A slight majority of communities reported no deaths related to Covid-19 in 2020.
That’s according to a new study released Thursday by NORC at the University of Chicago, which reveals the extent to which Covid-19 impacted senior care settings across different levels of care.
Notably, two-thirds of independent living communities studied reported no deaths from Covid-19 last year, and residents in these communities were as safe as seniors living in non-congregate settings.
And mortality rates increased with care acuity, which took the research team by surprise, Caroline Pearson, senior vice president of health care strategy and lead researcher at NORC, told Senior Housing News.
“It’s very easy to sort of think about long term care as a monolith. In fact, these are very different settings with very different resident needs,” she said.
NORC worked with a grant provided from the National Investment Center for Seniors Housing & Care (NIC). The industry association also wanted to understand how Covid-19 impacted different care settings, and show that senior housing provides safe environments for older people, NIC Chief Economist Beth Burnham Mace told SHN.
“A lot of policymakers and others assume that what was going on in skilled nursing was the same for other types of seniors housing,” she said.
Senior living compares favorably to SNFs
NORC analyzed data from independent living, assisted living, memory care and skilled nursing facilities in 113 counties across five states — Colorado, Connecticut, Florida, Georgia, and Pennsylvania.
The organization chose these states because they collected data on Covid-19 deaths with a level of granularity and uniformity, enabling the kind of analysis NORC sought. Additionally, the group wanted variances in geography, states with large senior housing markets, and states that encompassed the width of the political spectrum.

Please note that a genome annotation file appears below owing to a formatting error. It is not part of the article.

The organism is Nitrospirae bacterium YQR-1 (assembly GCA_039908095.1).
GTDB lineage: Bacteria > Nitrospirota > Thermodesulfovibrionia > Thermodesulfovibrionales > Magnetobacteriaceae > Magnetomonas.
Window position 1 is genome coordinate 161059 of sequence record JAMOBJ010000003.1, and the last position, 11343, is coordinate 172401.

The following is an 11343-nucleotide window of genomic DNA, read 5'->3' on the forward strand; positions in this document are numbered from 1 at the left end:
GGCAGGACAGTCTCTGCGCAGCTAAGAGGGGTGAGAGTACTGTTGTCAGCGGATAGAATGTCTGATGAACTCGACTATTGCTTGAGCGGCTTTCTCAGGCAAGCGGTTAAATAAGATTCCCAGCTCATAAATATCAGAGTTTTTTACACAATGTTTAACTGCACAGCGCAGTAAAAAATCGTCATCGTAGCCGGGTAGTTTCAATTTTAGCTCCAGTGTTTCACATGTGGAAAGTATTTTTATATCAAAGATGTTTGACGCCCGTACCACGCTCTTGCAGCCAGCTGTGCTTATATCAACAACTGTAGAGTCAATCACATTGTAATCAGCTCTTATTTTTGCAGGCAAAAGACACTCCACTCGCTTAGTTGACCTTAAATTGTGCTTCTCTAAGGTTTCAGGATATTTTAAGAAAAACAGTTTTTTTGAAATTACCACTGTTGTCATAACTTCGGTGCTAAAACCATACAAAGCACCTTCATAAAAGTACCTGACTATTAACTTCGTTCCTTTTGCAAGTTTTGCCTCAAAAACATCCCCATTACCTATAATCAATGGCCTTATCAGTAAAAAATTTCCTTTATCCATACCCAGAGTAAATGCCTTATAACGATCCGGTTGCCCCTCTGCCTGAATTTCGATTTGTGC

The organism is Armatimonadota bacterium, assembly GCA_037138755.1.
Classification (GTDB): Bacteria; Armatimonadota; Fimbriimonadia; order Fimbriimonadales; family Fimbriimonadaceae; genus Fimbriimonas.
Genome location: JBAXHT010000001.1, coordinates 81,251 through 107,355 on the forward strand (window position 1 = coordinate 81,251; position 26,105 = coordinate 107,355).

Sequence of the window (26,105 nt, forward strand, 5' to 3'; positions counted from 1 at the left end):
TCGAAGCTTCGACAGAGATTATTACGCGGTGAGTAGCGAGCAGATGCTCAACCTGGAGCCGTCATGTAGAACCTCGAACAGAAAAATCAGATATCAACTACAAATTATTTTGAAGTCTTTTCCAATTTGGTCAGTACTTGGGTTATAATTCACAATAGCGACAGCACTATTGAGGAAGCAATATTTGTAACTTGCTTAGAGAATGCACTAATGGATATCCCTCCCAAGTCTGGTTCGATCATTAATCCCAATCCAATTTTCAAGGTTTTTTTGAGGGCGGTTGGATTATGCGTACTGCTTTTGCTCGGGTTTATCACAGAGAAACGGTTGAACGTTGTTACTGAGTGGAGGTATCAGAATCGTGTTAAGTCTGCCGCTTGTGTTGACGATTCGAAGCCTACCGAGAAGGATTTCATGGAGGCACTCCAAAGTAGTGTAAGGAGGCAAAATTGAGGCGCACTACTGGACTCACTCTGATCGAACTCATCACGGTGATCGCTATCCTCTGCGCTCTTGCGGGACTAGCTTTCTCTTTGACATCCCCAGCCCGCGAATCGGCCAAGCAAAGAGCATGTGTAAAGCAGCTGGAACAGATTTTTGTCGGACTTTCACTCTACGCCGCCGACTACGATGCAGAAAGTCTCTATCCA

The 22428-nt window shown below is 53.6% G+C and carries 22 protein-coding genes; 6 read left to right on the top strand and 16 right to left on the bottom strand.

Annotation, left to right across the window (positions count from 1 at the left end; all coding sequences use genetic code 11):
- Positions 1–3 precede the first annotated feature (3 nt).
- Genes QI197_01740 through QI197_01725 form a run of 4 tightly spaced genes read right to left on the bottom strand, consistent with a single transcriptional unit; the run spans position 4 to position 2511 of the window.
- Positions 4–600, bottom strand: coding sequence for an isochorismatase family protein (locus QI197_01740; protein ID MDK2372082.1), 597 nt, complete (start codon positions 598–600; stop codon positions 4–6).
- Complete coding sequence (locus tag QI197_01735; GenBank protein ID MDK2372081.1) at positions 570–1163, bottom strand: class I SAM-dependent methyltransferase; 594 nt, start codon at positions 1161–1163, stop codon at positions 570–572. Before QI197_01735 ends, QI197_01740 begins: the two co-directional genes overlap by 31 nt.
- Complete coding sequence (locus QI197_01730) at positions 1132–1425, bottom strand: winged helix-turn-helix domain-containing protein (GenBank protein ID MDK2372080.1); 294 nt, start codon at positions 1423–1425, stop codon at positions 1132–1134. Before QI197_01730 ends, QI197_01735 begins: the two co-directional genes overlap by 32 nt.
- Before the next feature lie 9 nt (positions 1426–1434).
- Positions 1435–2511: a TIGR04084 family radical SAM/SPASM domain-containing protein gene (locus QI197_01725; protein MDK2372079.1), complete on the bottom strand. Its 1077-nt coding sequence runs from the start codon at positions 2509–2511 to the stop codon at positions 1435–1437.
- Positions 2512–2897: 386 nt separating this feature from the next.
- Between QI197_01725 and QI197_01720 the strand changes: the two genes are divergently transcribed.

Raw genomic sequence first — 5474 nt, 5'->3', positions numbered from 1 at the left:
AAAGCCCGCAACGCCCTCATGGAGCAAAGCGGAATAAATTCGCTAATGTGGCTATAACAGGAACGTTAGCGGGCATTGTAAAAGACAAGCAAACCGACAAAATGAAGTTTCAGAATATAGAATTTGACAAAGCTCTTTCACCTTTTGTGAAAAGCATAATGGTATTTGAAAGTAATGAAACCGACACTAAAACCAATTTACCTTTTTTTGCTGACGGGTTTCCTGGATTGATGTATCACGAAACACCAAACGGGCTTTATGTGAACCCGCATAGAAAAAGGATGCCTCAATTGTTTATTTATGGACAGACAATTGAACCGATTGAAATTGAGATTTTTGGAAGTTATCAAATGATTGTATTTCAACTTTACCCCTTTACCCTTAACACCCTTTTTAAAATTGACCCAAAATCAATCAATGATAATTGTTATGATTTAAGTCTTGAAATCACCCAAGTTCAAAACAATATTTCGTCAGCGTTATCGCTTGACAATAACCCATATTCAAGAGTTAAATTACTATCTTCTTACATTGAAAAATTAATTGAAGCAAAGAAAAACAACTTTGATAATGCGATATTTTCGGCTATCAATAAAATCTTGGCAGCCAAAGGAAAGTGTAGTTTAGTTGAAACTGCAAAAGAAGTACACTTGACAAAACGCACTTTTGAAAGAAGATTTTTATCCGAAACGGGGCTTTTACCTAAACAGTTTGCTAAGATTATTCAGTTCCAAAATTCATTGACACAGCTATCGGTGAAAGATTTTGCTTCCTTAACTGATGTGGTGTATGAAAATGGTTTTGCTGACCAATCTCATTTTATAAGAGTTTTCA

“We knew that the politics was driving the on-the-ground experience in some of these states,” Pearson said.
The analysis was then compared to federal and state public health data to estimate 2020 Covid-19 mortality rates by care type, and compared those rates to those experienced by people age 75 and older living in non-congregate settings in the same counties. The analysis included data from 3,817 market-rate senior housing and skilled nursing facilities.
The analysis revealed 51% of communities studied reported no deaths resulting from Covid-19 in 2020. The mortality rate increased by care type and the complexity of health and caregiving: 67% of independent living communities, 64% of assisted living facilities, and 61% of memory care communities studied reported no Covid-19 deaths last year; while 39% of nursing facilities reported no deaths from the virus.
In fact, the mortality rate in independent living properties in the study was comparable to that of their respective counties, suggesting that residents in these settings were not at higher risk of contracting the virus, despite living in congregate settings.
The adjusted mortality rate for assisted living facilities, meanwhile, was 19.3 deaths per 1,000 people, compared to 59.6 deaths per 1,000 in skilled nursing settings. Mace attributed the variance to the younger and healthier makeup of assisted living residents.
Although the overall percentage of memory care communities with no Covid-19 deaths was comparable to independent living, the mortality rate was similar to skilled nursing, at 50.4 deaths per 1,000 people. This highlights the struggles of memory care providers to implement infection control and social distancing protocols.
A second phase of the study is now underway, Pearson told SHN. It will dive deeper into the risk factors behind residents who died from Covid-19, using health care claims data.
“That enables us to understand the difference between the health needs of residents and the congregate nature of where they’re living, and begin to sort of separate out that impact,” she said.
She anticipates this phase to run more smoothly, because the data being collected is more reliable than public health data. Indeed, one takeaway in the NORC report is that a better system for capturing data is needed.
“We encountered many data challenges in conducting this analysis, including data availability, quality, timeliness, variation in reporting across states, and inconsistencies between state and federal government sources,” the report states. “ … Ongoing improvements in our data infrastructure would enable better understanding of this pandemic and preparation for future health crises.”
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